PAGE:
Being a motivator means creating eagerness among others to act, supporting their decisions, and accepting challenges. Motivating people starts with understanding their needs. As individuals, we do things to satisfy needs within ourselves. To obtain insight and to enhance our ability to lead others, we must understand needs and how needs motivate.
In this article I’ve included discussions on prominent theories from behavioral science. These theories are well-known and respected, and writings about them have been peer-reviewed. They are provided to help you frame your thoughts when wrestling with needs and motivations. If one of the theories resonates with you, use it as your model. I also encourage you to research these theories more deeply to further develop your knowledge and skills.
Maslow’s Hierarchy of Needs
Perhaps the most familiar needs model is Abraham Maslow’s Hierarchy of Needs, developed in the 1940s and published in 1954. Maslow determined that there are five general levels of needs. The general levels were grouped into these five categories and arranged in order from the most basic to the most aspirational for individuals. From bottom to top, the five levels of Maslow’s Hierarchy of Needs are:
- Physiological needs
- Safety and security
- Belongingness and love
Let’s go over the definitions of each need:
Physiological needs are a person’s most basic biological needs. Examples include breathable air, food, water, shelter, and sleep.
Safety and security needs refer to a person’s physical safety, health, and economic security. People need to provide for themselves and their families. Within an industrial environment, this has implications when it comes to working conditions, safety precautions, and business viability. Are workers provided with personal protective equipment (PPE)? When safety issues are reported, do supervisors and managers deal with those issues? Is the plant or company planning to or likely to close?
Belongingness and love needs refer to the social aspects of a person’s life: family, friends, and intimacy. Beyond the basic needs (physiological, safety-related, and security-related), people begin to have latitude in determining whether their current situation is comfortable. Belongingness and love needs address whether a person feels as though he or she fits in and is accepted by others. People are social beings, and they need to interact with and be accepted and appreciated by those around them.
Leaders have a major influence on this need. Belongingness and love are a foundation for building trust. If people are disrespected or talked down to, they will not be inclined to trust leadership or to be engaged team members.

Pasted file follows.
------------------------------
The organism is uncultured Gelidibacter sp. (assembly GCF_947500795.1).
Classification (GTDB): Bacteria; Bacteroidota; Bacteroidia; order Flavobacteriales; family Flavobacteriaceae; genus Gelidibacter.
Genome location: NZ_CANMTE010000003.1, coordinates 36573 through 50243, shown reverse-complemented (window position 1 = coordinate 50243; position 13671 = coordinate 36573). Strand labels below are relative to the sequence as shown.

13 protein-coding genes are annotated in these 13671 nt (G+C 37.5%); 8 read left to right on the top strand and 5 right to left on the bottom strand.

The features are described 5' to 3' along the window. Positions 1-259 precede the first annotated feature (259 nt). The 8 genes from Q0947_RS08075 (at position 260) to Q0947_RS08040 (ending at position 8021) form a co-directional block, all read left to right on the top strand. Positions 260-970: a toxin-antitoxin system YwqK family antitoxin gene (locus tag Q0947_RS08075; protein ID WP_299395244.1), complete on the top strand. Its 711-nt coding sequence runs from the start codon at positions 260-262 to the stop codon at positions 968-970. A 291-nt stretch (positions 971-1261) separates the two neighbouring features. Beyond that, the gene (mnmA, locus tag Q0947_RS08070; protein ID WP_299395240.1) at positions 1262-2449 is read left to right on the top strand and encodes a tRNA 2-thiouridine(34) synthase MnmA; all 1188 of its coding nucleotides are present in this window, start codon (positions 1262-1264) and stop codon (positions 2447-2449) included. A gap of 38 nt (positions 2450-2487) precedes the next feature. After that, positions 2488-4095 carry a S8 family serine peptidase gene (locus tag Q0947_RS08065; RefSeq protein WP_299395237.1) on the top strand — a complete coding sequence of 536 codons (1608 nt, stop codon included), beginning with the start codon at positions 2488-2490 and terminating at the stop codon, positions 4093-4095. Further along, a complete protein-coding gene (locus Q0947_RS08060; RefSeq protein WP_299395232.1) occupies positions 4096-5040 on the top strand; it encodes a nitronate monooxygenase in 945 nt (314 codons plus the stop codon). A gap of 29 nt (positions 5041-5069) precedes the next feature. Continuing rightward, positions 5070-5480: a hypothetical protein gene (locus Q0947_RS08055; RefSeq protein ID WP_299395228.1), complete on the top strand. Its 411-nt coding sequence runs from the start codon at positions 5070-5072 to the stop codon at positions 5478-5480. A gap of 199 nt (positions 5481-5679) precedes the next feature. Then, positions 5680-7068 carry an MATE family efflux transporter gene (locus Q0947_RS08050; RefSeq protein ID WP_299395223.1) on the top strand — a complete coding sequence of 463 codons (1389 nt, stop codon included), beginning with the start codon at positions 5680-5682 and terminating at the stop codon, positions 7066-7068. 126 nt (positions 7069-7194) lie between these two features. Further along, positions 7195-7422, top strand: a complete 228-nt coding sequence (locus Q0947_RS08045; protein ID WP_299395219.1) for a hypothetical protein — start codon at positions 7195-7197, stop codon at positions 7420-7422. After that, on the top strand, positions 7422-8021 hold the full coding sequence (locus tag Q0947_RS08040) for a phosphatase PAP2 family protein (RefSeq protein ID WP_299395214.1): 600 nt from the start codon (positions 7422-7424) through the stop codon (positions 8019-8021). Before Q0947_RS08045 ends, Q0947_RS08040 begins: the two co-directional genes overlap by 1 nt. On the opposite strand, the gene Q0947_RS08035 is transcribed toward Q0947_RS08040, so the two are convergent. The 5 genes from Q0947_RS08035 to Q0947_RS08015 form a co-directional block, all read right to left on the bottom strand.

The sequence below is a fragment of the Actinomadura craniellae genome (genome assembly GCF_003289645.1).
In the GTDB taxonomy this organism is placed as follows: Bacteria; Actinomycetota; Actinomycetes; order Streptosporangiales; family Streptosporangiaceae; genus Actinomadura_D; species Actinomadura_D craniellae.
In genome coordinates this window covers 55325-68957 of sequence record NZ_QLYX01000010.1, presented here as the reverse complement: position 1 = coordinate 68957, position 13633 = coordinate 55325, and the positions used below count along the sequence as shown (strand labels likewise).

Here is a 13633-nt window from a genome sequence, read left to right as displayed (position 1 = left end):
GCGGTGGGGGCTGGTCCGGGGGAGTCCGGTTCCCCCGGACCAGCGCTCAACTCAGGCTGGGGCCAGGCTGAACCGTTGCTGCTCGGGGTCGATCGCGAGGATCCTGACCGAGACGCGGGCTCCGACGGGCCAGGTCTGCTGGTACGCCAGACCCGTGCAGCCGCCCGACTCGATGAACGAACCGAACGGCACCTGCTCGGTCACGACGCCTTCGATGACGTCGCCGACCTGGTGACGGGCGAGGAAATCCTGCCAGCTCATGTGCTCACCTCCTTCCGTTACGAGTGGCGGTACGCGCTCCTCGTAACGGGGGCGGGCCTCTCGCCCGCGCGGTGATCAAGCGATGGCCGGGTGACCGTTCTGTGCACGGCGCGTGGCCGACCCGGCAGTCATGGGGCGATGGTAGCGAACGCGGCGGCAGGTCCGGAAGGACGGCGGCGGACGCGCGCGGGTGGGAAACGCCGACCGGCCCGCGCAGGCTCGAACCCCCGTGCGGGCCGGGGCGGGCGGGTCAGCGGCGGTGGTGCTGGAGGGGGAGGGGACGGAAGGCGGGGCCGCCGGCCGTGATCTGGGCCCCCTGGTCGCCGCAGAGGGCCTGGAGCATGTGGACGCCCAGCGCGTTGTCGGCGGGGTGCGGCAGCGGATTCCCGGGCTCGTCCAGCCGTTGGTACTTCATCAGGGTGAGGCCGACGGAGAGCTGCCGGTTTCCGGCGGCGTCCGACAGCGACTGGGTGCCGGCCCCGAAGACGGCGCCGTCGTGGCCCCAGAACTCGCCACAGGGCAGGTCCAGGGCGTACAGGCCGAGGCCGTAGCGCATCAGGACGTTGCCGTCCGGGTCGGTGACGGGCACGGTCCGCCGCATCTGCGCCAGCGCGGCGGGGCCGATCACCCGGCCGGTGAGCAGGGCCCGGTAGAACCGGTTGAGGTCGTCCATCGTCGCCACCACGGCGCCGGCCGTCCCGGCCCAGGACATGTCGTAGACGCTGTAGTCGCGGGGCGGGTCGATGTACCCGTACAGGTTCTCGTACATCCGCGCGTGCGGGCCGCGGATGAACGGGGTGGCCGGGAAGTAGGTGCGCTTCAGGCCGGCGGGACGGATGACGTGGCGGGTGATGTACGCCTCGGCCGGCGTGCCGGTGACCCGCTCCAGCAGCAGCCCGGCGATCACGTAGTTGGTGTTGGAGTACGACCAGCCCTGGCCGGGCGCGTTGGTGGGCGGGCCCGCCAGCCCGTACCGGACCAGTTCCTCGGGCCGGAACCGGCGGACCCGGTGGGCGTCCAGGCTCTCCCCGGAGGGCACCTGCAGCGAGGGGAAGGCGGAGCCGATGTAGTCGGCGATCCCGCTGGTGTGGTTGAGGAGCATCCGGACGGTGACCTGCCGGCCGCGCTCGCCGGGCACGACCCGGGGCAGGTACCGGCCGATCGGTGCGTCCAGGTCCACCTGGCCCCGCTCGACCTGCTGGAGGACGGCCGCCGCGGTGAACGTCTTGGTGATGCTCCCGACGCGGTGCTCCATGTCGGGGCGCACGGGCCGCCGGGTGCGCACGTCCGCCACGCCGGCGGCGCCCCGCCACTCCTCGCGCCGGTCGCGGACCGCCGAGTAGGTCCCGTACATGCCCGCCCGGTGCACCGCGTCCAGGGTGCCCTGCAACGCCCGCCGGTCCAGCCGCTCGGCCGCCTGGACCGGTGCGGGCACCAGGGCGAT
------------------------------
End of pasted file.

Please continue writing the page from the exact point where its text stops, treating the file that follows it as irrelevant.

Esteem refers to a person’s need to be recognized for his or her performance, competence, or mastery, and/or that person’s status within the organization. When people feel comfortable because their belongingness and love needs are effectively met, esteem appeals to the individual’s desire to feel valuable and appreciated. People want to feel that they are important. Overtly telling people you appreciate their continued good performance and their importance to the organization is easy to do. It shows that you trust, respect, and appreciate their expertise. It also can raise their status within the organization.
Self-actualization reflects an individual’s desire to grow and develop to his or her full potential. This goes beyond earning a paycheck for being good at a job or being recognized for competence or mastery of a skill. This is about a person pushing the limits of his or her abilities. A person never becomes completely self-actualized because self-actualization is a moving target – a continually evolving set of personal objectives. As one set of skills is mastered, a self-actualized person resets his or her objectives and attempts to conquer another set of skills or capabilities.
Application of Maslow’s Hierarchy of Needs:
- Lower-level needs must be sufficiently satisfied before the next-higher level of needs can be used to motivate behaviors.
- Generally satisfied needs have less power to influence behaviors than unsatisfied needs do.
- Lower-level needs don’t go away, but people become less conscious of them when more-powerful needs are in play.
McClelland’s Needs Theory
David McClelland published several research papers from the 1950s through the 1990s. McClelland and his research team developed McClelland’s Needs Theory based on three types of needs;